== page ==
The Probate Court held a hearing on the motions on February 3, 2016, set aside the agreed order recognizing the Contestants' standing, ruled, based on Cowan and Jennings, that the Contestants lacked standing, and dismissed their will contest. But the Probate Court did so reluctantly and was “extremely troubled ․ that the status of the Tennessee law in its current form is harsh [,] neither fair nor equitable, and promotes the potential for fraud by simply creating two wills and [having] one insulate the other.” Having ruled that the Contestants lacked standing, the Probate Court declined to rule on the Contestants' motion to amend their will contest, finding it moot. The Contestants filed a motion to alter or amend, again arguing that Cowan and Jennings are factually distinct. The Probate Court denied the motion, and the Contestants appealed.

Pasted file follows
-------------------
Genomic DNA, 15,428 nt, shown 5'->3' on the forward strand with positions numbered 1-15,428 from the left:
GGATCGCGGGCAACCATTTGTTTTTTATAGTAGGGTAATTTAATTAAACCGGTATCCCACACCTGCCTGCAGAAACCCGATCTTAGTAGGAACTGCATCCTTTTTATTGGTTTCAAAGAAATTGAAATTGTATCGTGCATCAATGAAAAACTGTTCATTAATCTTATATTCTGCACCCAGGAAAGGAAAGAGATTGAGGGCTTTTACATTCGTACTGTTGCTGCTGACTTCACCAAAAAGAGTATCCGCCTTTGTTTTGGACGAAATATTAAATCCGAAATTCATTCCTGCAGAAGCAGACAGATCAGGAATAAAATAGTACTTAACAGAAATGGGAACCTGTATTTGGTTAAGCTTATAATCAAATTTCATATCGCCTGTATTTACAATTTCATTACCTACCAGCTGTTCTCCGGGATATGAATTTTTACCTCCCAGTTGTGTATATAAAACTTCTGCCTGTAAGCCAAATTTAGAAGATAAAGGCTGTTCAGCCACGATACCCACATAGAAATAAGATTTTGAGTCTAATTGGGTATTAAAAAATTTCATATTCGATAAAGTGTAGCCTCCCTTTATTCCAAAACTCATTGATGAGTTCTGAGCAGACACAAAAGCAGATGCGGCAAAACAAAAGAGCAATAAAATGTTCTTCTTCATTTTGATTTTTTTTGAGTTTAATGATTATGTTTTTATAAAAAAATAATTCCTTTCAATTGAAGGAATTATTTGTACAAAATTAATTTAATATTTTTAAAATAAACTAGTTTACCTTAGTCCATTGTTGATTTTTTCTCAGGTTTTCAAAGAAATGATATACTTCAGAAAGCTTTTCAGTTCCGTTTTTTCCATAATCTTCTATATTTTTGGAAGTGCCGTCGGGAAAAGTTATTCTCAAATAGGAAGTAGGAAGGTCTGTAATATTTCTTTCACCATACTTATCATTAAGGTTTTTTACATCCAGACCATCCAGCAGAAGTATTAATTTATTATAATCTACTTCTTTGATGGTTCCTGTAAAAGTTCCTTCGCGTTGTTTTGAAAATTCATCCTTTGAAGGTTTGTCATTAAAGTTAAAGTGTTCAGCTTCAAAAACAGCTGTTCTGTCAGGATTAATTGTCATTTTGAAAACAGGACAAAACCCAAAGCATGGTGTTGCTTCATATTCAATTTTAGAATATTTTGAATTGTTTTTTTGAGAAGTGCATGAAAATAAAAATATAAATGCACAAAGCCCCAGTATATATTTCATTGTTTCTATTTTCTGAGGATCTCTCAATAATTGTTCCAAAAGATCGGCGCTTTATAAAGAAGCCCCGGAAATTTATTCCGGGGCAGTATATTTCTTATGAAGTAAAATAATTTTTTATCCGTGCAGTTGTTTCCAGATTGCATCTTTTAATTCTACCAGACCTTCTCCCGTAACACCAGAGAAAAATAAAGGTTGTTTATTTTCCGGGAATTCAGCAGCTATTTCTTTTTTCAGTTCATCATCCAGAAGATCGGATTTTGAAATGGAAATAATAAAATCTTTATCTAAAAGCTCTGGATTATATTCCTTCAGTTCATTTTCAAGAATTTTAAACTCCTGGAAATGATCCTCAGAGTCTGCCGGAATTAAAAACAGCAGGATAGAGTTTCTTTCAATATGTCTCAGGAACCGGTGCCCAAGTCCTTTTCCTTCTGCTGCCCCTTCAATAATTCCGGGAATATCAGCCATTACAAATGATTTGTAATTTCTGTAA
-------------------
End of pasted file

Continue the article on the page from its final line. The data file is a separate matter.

The Court of Appeals affirmed the Probate Court's judgment. In re Estate of Brock, No. E2016-00637-COA-R3-CV, 2016 WL 6503696, at *7 (Tenn. Ct. App. Nov. 3, 2016), perm. app. granted (Mar. 8, 2017). But, like the Probate Court, the Court of Appeals also was “troubled that standing could potentially be used by a wrongdoer to insulate his or her wrongdoing from being challenged.” Id. at *6. Nevertheless, the Court of Appeals concluded that Cowan and Jennings controlled and required it, as an intermediate appellate court, to affirm the judgment of dismissal. Id. We granted the Contestants' application for permission to appeal.

II. Standard of Review